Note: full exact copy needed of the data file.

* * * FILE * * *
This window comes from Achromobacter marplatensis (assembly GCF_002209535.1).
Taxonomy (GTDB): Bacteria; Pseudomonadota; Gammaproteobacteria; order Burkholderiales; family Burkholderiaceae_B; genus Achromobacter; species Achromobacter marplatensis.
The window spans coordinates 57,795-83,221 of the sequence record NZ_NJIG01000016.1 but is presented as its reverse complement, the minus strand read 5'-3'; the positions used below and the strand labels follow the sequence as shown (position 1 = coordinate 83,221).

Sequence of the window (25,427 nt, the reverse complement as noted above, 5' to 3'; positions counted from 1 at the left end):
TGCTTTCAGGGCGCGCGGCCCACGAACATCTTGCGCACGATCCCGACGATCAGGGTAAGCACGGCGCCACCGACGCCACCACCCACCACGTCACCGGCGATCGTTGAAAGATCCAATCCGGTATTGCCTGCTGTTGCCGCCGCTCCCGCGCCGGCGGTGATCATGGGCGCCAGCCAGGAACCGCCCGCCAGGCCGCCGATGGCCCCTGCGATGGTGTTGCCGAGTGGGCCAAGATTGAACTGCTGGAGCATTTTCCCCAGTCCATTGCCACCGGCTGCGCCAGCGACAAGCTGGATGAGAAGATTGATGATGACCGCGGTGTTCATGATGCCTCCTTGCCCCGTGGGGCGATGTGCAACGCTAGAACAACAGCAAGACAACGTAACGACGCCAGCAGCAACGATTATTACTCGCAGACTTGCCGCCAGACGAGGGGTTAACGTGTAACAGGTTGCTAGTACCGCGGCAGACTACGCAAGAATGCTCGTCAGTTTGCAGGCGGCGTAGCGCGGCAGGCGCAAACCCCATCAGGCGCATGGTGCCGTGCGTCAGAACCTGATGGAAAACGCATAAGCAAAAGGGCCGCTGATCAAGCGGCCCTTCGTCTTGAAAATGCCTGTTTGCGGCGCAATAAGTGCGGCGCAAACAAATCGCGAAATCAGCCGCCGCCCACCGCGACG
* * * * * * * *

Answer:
This window comes from Achromobacter marplatensis (assembly GCF_002209535.1).
Taxonomy (GTDB): Bacteria; Pseudomonadota; Gammaproteobacteria; order Burkholderiales; family Burkholderiaceae_B; genus Achromobacter; species Achromobacter marplatensis.
The window spans coordinates 57,795-83,221 of the sequence record NZ_NJIG01000016.1 but is presented as its reverse complement, the minus strand read 5'-3'; the positions used below and the strand labels follow the sequence as shown (position 1 = coordinate 83,221).

Sequence of the window (25,427 nt, the reverse complement as noted above, 5' to 3'; positions counted from 1 at the left end):
TGCTTTCAGGGCGCGCGGCCCACGAACATCTTGCGCACGATCCCGACGATCAGGGTAAGCACGGCGCCACCGACGCCACCACCCACCACGTCACCGGCGATCGTTGAAAGATCCAATCCGGTATTGCCTGCTGTTGCCGCCGCTCCCGCGCCGGCGGTGATCATGGGCGCCAGCCAGGAACCGCCCGCCAGGCCGCCGATGGCCCCTGCGATGGTGTTGCCGAGTGGGCCAAGATTGAACTGCTGGAGCATTTTCCCCAGTCCATTGCCACCGGCTGCGCCAGCGACAAGCTGGATGAGAAGATTGATGATGACCGCGGTGTTCATGATGCCTCCTTGCCCCGTGGGGCGATGTGCAACGCTAGAACAACAGCAAGACAACGTAACGACGCCAGCAGCAACGATTATTACTCGCAGACTTGCCGCCAGACGAGGGGTTAACGTGTAACAGGTTGCTAGTACCGCGGCAGACTACGCAAGAATGCTCGTCAGTTTGCAGGCGGCGTAGCGCGGCAGGCGCAAACCCCATCAGGCGCATGGTGCCGTGCGTCAGAACCTGATGGAAAACGCATAAGCAAAAGGGCCGCTGATCAAGCGGCCCTTCGTCTTGAAAATGCCTGTTTGCGGCGCAATAAGTGCGGCGCAAACAAATCGCGAAATCAGCCGCCGCCCACCGCGACG